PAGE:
JR Ewing once said to his wife, after she found him in bed with a young lady: “Sue Ellen are you going to believe me, or your lying eyes?” It’s a bit like that with that conflict between the weather and what the iPhone says. Your eyes say it’s raining. The pitter patter on your umbrella says it’s raining, but your iPhone says it’s not. So who do you believe: your iPhone or your lying eyes, ears and skin?

Economic data is a bit like that. The surveys say we are in recession, again, or pretty close. The official data is more optimistic. Who do you believe?

Take the Purchasing Managers’ Indices from Markit/CIPS. At the beginning of this year, they suggested the UK was expanding – albeit modestly. The official data said we were in recession. Which was one is right? Only time will tell, but it’s an irony that for all the talk about the danger of a triple dip recession it is possible we haven’t even suffered from a double dip.

But this is the worry. Of late the PMIs have been bad. The latest set pointed to contraction. So here is your question:  if the UK was officially in recession when the normally reliable PMIs said it wasn’t, what is the UK doing when the PMIs say we may be in recession?

If this was a soap, you could imagine the music cutting in it at this point, as we learn that we have to wait until next week for the next thrilling instalment.

It is just that National Institute of Economic and Social Research (NIESR) tells a story that probably pretty much says it all. See this graph.

Quite simply there hasn’t been a downturn like this one, not since before the 1930s, anyway.

And to really rub salt into the wound, some data out this week just added to the sense of woe. UK industrial output has fallen for three months on the trot, and manufacturing contracted by 2.1 per cent in the year to October. Of course that’s just data, but then since this is pretty much in line with what the amore anecdotal evidence from Markit is saying, we probably have to accept it is about right.

You can’t fight a crisis caused by too much debt by building up debt. That’s the classic reproach given to any who dare say we need a government backed stimulus.

Well that may be right, but consider this chart, which looks at the US fiscal deficit and compares it with what it would have been like if things had carried on as they were prior to 2008. This was taken from this piece at Real World Economics, click here for a fuller explanation:  Krugman uses misleading deficit graph 

The point is that it shows pretty clearly that if there had been no crisis in 2008, and the US had carried on growing at the rate we had become used to, US annual borrowing would be much much lower than it is.

In most cases government borrowing did not cause today’s woes, rather today’s woes caused government borrowing. And by the way nowhere is this more true than in Spain, which had much lower government debt before the recession than any other large developed economy in the world.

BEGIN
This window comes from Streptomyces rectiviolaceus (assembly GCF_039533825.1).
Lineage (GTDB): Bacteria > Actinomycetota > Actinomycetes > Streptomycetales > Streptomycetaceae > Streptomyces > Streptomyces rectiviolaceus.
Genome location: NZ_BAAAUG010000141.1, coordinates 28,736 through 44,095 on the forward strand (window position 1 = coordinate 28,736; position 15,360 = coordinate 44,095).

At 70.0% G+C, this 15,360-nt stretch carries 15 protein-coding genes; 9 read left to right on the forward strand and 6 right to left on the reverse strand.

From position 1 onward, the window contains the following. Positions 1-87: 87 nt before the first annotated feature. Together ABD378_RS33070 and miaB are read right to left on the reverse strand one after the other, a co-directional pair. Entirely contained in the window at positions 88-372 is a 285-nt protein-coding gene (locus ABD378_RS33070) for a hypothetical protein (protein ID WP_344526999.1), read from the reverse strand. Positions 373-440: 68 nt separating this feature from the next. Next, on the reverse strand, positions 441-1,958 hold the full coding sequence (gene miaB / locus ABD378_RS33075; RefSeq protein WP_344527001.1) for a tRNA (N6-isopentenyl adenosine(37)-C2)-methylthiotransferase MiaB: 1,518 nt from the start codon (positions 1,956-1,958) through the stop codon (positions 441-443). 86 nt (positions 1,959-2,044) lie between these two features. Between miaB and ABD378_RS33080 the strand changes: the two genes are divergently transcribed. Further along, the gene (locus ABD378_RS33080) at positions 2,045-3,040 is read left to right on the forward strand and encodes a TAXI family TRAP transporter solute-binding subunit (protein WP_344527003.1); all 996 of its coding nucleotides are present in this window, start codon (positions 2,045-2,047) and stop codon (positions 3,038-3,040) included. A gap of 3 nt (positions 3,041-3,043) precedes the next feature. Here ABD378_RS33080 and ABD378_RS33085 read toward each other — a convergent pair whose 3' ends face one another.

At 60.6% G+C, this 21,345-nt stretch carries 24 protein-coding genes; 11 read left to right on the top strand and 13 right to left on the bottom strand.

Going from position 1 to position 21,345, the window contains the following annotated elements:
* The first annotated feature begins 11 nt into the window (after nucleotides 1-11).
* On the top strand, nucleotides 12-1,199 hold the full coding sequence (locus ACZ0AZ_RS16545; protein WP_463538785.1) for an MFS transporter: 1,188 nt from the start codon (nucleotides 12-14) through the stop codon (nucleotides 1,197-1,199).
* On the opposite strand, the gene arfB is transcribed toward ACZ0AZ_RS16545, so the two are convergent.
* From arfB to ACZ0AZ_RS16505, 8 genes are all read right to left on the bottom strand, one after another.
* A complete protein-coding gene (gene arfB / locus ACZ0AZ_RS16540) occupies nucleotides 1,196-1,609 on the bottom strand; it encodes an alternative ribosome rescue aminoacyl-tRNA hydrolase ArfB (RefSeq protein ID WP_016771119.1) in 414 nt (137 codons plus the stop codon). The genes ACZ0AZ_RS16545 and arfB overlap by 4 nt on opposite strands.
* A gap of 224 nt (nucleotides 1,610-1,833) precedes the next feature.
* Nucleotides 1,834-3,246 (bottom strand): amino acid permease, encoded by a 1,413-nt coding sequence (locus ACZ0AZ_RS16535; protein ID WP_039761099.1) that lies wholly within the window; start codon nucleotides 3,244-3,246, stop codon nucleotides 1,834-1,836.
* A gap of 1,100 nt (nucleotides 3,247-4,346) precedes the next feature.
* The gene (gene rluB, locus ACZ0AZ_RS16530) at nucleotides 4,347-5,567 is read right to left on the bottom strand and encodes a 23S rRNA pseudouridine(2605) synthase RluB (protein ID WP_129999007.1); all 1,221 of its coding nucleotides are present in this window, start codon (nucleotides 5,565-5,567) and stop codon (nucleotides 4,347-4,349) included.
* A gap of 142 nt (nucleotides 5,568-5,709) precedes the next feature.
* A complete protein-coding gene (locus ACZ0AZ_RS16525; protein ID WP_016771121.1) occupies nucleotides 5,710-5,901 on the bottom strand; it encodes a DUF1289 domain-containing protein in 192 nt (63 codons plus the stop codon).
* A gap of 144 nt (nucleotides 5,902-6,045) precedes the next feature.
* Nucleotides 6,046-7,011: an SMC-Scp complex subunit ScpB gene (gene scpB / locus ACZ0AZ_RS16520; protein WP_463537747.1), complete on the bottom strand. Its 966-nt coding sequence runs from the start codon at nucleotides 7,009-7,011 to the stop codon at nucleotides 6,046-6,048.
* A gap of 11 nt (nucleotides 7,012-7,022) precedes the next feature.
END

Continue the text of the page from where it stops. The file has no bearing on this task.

Then there’s the TUC. It has produced a report which shows that over the last 30 years the share of GDP taken up by wages has fallen from 59 to 53 per cent, while corporate profits’ share has risen from 25 to 29 per cent. You might ask: so what? It is just that for an economy to grow it needs demand to grow, and for demand to grow wages must rise. Over the last 30 years this has not been happening to a sufficient extent to create sustainable growth. Furthermore, while corporate profits have risen, investment has not risen in tandem. Instead, rising corporate profits helped to lead to more savings sloshing around the system, pushing down interest rates, and pushing up asset prices such as house prices.

It is true that the noughties boom was built on credit. But the credit seemed reasonable because it was backed by rising house prices. The fact that GDP was not trickling down into wages did not mean lower growth, as instead it was trickling down into consumer borrowing.

The TUC blames the City. It says that the City has crowded out the rest of UK industry. Well to the extent that success in the City led to a higher pound, making it harder for manufacturers to compete, it may have a point.

But surely the real reason why profit growth has been outstripping growth in wages is down to technology. Economists are so busy denying that technology is creating growth, that they are missing the real story. Technology is creating fantastic potential for wealth creation, but right now it is also leading to the widening gap between the reward to capital and the reward to labour.

With 3D printing just a few years away from becoming a mass market product, and with nano technology perhaps a decade or so behind, it is hard to believe that the trend of the last 30 years is going to reverse.

Anyway, talking of house prices, is that a hint that they may be rising next year? Click here to find out more

©2012 Investment and Business News.

Investment and Business News is a succinct, sometimes amusing often thought provoking and always informative email newsletter. Our readers say they look forward to receiving it, and so will you. Sign-up here